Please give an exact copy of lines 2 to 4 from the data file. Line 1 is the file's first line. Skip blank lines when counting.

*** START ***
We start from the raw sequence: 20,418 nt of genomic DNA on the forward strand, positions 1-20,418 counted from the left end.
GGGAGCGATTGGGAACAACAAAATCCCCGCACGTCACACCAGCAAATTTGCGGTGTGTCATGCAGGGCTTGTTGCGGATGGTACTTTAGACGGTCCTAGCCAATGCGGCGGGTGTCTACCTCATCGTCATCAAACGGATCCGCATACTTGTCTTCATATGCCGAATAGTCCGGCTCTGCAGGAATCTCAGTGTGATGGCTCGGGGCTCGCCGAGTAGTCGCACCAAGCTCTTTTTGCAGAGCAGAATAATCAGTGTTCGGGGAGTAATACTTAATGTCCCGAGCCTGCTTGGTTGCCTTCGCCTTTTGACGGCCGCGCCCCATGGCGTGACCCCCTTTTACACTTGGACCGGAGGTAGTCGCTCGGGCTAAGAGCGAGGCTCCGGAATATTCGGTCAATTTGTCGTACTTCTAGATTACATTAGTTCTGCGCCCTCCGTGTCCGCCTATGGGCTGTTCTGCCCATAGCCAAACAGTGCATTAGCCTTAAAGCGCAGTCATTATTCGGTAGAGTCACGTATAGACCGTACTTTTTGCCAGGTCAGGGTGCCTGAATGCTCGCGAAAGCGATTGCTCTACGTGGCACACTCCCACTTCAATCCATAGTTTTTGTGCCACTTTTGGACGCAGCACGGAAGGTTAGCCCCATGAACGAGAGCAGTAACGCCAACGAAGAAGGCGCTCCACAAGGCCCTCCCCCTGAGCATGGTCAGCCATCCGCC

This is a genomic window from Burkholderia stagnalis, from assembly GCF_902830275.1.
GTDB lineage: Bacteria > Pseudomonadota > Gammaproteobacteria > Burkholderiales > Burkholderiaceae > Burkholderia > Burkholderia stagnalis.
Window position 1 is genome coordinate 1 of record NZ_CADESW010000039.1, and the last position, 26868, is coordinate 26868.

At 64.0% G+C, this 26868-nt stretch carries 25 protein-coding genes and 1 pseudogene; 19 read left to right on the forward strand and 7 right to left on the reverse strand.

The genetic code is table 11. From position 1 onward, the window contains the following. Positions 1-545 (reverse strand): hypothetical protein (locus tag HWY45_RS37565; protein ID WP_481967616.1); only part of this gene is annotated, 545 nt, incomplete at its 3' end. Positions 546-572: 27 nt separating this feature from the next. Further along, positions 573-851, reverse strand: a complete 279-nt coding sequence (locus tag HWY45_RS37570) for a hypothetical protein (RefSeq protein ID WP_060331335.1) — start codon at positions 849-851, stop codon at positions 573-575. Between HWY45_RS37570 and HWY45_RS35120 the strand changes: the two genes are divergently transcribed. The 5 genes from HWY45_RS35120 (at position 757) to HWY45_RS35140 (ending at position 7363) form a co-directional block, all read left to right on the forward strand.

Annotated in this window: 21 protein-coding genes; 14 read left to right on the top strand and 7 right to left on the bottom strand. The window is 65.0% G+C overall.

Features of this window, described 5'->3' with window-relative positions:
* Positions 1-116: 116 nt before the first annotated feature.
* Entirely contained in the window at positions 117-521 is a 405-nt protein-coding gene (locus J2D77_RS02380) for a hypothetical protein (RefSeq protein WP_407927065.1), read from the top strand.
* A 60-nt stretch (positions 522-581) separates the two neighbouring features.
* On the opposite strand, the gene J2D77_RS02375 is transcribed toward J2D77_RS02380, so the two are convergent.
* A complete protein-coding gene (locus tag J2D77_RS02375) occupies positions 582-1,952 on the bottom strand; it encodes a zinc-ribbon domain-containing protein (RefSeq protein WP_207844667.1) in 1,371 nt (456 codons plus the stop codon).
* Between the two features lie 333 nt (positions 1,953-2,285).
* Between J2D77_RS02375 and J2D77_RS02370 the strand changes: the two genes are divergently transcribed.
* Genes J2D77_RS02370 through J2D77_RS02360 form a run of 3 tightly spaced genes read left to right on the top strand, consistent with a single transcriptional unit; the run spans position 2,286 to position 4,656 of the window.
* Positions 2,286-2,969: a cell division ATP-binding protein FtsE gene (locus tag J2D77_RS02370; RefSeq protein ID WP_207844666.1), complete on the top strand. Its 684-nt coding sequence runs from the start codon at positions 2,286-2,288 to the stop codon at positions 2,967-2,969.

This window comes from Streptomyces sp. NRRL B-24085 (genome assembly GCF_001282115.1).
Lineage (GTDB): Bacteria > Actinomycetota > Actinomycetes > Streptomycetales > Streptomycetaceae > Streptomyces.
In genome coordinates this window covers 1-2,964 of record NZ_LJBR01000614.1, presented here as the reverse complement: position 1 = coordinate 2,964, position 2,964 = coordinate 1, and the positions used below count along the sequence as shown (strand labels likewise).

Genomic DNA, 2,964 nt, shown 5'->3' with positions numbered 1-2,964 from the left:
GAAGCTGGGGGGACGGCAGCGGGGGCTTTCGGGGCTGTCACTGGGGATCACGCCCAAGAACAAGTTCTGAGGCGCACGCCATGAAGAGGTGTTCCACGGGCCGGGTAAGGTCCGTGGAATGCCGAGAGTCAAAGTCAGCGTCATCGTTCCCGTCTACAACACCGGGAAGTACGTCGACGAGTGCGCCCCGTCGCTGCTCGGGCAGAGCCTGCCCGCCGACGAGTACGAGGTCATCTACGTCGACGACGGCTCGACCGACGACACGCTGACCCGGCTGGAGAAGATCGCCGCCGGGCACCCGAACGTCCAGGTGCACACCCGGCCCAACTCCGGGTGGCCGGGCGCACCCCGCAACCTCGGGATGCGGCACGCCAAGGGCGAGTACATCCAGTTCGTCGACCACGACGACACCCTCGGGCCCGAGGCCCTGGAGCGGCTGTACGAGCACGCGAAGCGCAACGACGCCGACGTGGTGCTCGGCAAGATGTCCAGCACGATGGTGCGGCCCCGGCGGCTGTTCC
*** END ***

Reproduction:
GGGAGCGATTGGGAACAACAAAATCCCCGCACGTCACACCAGCAAATTTGCGGTGTGTCATGCAGGGCTTGTTGCGGATGGTACTTTAGACGGTCCTAGCCAATGCGGCGGGTGTCTACCTCATCGTCATCAAACGGATCCGCATACTTGTCTTCATATGCCGAATAGTCCGGCTCTGCAGGAATCTCAGTGTGATGGCTCGGGGCTCGCCGAGTAGTCGCACCAAGCTCTTTTTGCAGAGCAGAATAATCAGTGTTCGGGGAGTAATACTTAATGTCCCGAGCCTGCTTGGTTGCCTTCGCCTTTTGACGGCCGCGCCCCATGGCGTGACCCCCTTTTACACTTGGACCGGAGGTAGTCGCTCGGGCTAAGAGCGAGGCTCCGGAATATTCGGTCAATTTGTCGTACTTCTAGATTACATTAGTTCTGCGCCCTCCGTGTCCGCCTATGGGCTGTTCTGCCCATAGCCAAACAGTGCATTAGCCTTAAAGCGCAGTCATTATTCGGTAGAGTCACGTATAGACCGTACTTTTTGCCAGGTCAGGGTGCCTGAATGCTCGCGAAAGCGATTGCTCTACGTGGCACACTCCCACTTCAATCCATAGTTTTTGTGCCACTTTTGGACGCAGCACGGAAGGTTAGCCCCATGAACGAGAGCAGTAACGCCAACGAAGAAGGCGCTCCACAAGGCCCTCCCCCTGAGCATGGTCAGCCATCCGCC

This is a genomic window from Burkholderia stagnalis, from assembly GCF_902830275.1.
GTDB lineage: Bacteria > Pseudomonadota > Gammaproteobacteria > Burkholderiales > Burkholderiaceae > Burkholderia > Burkholderia stagnalis.